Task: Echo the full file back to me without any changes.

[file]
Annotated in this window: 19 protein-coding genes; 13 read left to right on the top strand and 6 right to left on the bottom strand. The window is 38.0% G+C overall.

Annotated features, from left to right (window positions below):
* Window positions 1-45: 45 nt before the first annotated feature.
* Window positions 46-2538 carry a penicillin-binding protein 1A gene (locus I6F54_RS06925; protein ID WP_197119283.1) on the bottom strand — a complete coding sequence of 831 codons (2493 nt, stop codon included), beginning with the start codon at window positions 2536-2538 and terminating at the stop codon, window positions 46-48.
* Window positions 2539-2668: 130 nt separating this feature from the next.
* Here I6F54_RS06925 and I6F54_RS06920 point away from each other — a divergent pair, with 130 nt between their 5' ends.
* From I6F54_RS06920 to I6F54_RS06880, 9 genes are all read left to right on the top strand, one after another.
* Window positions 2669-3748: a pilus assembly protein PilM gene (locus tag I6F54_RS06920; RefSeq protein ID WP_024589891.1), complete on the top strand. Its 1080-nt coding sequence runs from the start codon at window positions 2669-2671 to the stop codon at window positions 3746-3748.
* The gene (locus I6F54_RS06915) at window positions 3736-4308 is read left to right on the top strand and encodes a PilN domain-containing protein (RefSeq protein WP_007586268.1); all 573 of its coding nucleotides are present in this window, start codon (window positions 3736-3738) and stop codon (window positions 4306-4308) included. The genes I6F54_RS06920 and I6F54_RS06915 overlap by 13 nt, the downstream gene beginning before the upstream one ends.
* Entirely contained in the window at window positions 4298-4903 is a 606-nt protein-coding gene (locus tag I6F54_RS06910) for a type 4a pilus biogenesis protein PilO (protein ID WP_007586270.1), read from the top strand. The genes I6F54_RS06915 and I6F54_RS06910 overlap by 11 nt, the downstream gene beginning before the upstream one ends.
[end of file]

Annotated in this window: 19 protein-coding genes; 13 read left to right on the top strand and 6 right to left on the bottom strand. The window is 38.0% G+C overall.

Annotated features, from left to right (window positions below):
* Window positions 1-45: 45 nt before the first annotated feature.
* Window positions 46-2538 carry a penicillin-binding protein 1A gene (locus I6F54_RS06925; protein ID WP_197119283.1) on the bottom strand — a complete coding sequence of 831 codons (2493 nt, stop codon included), beginning with the start codon at window positions 2536-2538 and terminating at the stop codon, window positions 46-48.
* Window positions 2539-2668: 130 nt separating this feature from the next.
* Here I6F54_RS06925 and I6F54_RS06920 point away from each other — a divergent pair, with 130 nt between their 5' ends.
* From I6F54_RS06920 to I6F54_RS06880, 9 genes are all read left to right on the top strand, one after another.
* Window positions 2669-3748: a pilus assembly protein PilM gene (locus tag I6F54_RS06920; RefSeq protein ID WP_024589891.1), complete on the top strand. Its 1080-nt coding sequence runs from the start codon at window positions 2669-2671 to the stop codon at window positions 3746-3748.
* The gene (locus I6F54_RS06915) at window positions 3736-4308 is read left to right on the top strand and encodes a PilN domain-containing protein (RefSeq protein WP_007586268.1); all 573 of its coding nucleotides are present in this window, start codon (window positions 3736-3738) and stop codon (window positions 4306-4308) included. The genes I6F54_RS06920 and I6F54_RS06915 overlap by 13 nt, the downstream gene beginning before the upstream one ends.
* Entirely contained in the window at window positions 4298-4903 is a 606-nt protein-coding gene (locus tag I6F54_RS06910) for a type 4a pilus biogenesis protein PilO (protein ID WP_007586270.1), read from the top strand. The genes I6F54_RS06915 and I6F54_RS06910 overlap by 11 nt, the downstream gene beginning before the upstream one ends.